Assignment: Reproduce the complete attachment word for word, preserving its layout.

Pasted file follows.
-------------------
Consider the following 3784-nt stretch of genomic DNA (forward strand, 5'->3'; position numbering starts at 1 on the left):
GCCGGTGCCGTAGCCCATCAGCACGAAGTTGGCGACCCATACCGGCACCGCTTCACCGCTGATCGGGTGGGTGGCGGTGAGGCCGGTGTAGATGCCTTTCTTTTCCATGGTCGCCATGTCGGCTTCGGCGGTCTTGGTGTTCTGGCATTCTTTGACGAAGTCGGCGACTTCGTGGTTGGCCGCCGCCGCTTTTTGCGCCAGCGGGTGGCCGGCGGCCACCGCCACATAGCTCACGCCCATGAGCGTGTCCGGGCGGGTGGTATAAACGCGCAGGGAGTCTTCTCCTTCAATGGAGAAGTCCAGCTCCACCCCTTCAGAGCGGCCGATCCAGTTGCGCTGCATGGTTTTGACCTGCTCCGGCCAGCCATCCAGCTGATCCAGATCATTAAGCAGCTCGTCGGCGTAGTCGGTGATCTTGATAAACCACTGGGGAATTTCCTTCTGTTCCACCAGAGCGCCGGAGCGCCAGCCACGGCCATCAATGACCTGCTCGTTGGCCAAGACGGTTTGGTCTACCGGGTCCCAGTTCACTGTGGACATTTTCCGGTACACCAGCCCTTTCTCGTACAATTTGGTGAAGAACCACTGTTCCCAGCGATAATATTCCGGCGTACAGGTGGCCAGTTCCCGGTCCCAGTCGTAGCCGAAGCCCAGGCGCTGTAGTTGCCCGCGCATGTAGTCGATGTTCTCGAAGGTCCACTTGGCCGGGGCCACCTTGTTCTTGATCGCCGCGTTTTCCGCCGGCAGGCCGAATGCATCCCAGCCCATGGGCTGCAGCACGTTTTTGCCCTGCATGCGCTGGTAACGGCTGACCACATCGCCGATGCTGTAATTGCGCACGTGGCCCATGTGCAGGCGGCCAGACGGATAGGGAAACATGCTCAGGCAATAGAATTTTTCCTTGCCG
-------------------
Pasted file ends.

Consider the following 3784-nt stretch of genomic DNA (forward strand, 5'->3'; position numbering starts at 1 on the left):
GCCGGTGCCGTAGCCCATCAGCACGAAGTTGGCGACCCATACCGGCACCGCTTCACCGCTGATCGGGTGGGTGGCGGTGAGGCCGGTGTAGATGCCTTTCTTTTCCATGGTCGCCATGTCGGCTTCGGCGGTCTTGGTGTTCTGGCATTCTTTGACGAAGTCGGCGACTTCGTGGTTGGCCGCCGCCGCTTTTTGCGCCAGCGGGTGGCCGGCGGCCACCGCCACATAGCTCACGCCCATGAGCGTGTCCGGGCGGGTGGTATAAACGCGCAGGGAGTCTTCTCCTTCAATGGAGAAGTCCAGCTCCACCCCTTCAGAGCGGCCGATCCAGTTGCGCTGCATGGTTTTGACCTGCTCCGGCCAGCCATCCAGCTGATCCAGATCATTAAGCAGCTCGTCGGCGTAGTCGGTGATCTTGATAAACCACTGGGGAATTTCCTTCTGTTCCACCAGAGCGCCGGAGCGCCAGCCACGGCCATCAATGACCTGCTCGTTGGCCAAGACGGTTTGGTCTACCGGGTCCCAGTTCACTGTGGACATTTTCCGGTACACCAGCCCTTTCTCGTACAATTTGGTGAAGAACCACTGTTCCCAGCGATAATATTCCGGCGTACAGGTGGCCAGTTCCCGGTCCCAGTCGTAGCCGAAGCCCAGGCGCTGTAGTTGCCCGCGCATGTAGTCGATGTTCTCGAAGGTCCACTTGGCCGGGGCCACCTTGTTCTTGATCGCCGCGTTTTCCGCCGGCAGGCCGAATGCATCCCAGCCCATGGGCTGCAGCACGTTTTTGCCCTGCATGCGCTGGTAACGGCTGACCACATCGCCGATGCTGTAATTGCGCACGTGGCCCATGTGCAGGCGGCCAGACGGATAGGGAAACATGCTCAGGCAATAGAATTTTTCCTTGCCG